How Does Felipe Lopez Fit?
Last week, the Cardinals finally signed Felipe Lopez to a 1 year deal worth 2.2 Million dollars if he achieves all of the required incentives. This move is a logical, if unspectacular one for the Cards who now have a plethora of middle infielders. Lopez joins Brendan Ryan, Skip Schumaker, and Julio Lugo. With Ryan’s wrist surgery leaving his return date in doubt, Lopez provides some insurance at SS. Rookie David Freese is favored for the open third base spot, but if he falters early on, expect Lopez to see time there, as well. This all demonstrates one of Lopez’ greatest assets: versatility. However, some of that versatility has some faults. His defense at SS is downright bad. Going from Ryan to Lopez could be a 20 UZR swing for the worse on defense alone. His glove at 2B has been all over the place the past few years, but he’s likely a plus defender there, and his glove at 3B is likely about average.
That brings us to his offensive contributions. Lopez had the best year of his career last year, posting a .356 wOBA. That’s good for a second baseman, but it looks to be an unsustainable level for him. He had a .358 BABIP, a full 38 points above his career average, as well as a 22% line drive rate, which is also above his career norm. This screams for a return to average. It’s going to take a lot more luck for Lopez to post the same numbers this season, but luckily enough for the Cardinals they didn’t have to drop big time money on him. A maximum investment of 2.2 million is very easy to swallow, even if Lopez flops. The likelihood of that, however, is as high as him repeating his 2009. After posting a 4.6 WAR last year, I’m predicting he’ll fall back into his averages a bit in most categories. With him potentially playing some SS and even OF, his defense is likely to take a hit this year, as well. So, with that said, I’m going to predict somewhere between a 1.5-2.5 WAR season for Lopez.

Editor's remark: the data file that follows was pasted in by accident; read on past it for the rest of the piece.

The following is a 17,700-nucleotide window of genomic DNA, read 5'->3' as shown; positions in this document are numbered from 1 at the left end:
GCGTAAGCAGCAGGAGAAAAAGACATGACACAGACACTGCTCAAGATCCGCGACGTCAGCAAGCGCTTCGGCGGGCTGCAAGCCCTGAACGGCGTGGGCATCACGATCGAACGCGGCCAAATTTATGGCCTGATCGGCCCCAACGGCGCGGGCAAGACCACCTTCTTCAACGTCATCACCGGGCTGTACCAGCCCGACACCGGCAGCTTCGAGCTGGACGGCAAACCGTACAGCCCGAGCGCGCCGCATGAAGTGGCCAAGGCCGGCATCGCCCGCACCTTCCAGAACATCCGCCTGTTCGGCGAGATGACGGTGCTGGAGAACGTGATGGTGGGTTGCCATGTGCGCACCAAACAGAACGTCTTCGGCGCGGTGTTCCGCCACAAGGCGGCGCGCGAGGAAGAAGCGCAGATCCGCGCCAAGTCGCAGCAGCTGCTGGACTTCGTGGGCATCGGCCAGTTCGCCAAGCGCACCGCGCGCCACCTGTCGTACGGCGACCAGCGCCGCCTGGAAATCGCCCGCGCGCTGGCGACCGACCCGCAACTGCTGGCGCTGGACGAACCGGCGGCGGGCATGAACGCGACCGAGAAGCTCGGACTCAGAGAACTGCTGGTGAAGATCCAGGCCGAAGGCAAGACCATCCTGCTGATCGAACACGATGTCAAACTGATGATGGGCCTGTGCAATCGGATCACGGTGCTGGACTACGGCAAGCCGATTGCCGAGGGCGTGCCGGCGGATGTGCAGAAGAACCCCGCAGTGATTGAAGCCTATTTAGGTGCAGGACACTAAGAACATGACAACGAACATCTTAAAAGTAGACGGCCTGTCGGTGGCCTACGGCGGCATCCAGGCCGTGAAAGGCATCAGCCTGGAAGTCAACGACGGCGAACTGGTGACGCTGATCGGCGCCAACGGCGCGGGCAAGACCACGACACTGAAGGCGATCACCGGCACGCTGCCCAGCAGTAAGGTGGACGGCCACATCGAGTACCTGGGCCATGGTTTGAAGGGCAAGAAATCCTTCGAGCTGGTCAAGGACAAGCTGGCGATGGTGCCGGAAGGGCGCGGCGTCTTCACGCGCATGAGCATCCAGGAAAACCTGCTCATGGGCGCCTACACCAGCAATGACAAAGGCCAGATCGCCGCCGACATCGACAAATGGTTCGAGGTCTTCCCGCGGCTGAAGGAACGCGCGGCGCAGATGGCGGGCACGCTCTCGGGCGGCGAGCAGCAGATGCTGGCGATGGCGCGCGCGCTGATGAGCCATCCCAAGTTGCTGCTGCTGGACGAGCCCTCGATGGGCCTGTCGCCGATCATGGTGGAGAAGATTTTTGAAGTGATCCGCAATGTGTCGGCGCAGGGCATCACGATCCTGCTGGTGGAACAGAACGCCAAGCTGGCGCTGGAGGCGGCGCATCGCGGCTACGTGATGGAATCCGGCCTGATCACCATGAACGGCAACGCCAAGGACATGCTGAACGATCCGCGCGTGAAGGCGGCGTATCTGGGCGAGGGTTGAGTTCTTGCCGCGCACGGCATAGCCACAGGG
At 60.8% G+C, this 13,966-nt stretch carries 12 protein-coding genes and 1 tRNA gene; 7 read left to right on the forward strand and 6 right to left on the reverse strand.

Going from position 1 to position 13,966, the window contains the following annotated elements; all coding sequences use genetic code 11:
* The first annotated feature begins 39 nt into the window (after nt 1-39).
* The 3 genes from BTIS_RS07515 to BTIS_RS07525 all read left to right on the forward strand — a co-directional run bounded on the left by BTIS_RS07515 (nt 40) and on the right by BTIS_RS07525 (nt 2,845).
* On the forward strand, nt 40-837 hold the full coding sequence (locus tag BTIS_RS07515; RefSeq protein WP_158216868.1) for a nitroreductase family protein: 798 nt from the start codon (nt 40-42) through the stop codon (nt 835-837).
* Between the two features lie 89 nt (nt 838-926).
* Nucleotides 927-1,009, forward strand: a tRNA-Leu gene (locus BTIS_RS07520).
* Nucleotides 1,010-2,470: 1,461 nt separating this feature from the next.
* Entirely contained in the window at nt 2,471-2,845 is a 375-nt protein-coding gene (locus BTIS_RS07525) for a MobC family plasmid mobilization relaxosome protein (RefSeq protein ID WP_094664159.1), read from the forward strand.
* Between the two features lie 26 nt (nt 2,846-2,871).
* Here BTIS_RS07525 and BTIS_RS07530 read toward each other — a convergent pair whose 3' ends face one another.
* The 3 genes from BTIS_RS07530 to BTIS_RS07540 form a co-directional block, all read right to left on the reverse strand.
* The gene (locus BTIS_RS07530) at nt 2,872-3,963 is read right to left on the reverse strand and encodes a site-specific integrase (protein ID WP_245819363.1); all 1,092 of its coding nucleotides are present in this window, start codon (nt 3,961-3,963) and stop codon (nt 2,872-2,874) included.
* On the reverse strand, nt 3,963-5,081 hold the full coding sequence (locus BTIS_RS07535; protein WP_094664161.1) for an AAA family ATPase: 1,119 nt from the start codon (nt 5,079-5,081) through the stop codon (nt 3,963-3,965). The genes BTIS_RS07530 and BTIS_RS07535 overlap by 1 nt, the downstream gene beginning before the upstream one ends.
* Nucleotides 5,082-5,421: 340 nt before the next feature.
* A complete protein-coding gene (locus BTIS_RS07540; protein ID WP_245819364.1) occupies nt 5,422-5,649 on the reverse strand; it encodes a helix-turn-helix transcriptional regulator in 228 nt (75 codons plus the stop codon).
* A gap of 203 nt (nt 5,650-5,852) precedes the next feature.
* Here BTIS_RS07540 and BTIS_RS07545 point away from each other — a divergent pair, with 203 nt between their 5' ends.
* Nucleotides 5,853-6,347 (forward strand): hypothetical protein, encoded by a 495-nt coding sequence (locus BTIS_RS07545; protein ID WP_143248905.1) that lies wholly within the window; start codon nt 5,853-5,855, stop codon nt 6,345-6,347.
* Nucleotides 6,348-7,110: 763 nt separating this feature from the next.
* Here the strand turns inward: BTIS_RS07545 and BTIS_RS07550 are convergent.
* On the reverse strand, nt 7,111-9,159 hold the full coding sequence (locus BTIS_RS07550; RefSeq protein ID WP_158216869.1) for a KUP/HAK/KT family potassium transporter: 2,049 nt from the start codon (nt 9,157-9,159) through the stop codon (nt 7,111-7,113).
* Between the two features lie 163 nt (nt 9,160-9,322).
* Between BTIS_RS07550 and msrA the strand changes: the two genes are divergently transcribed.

Overall, this is a good move by the Cardinals because they assume very little risk with this contract. Their only problem is going to be where to play all of the middle infielders they now have.
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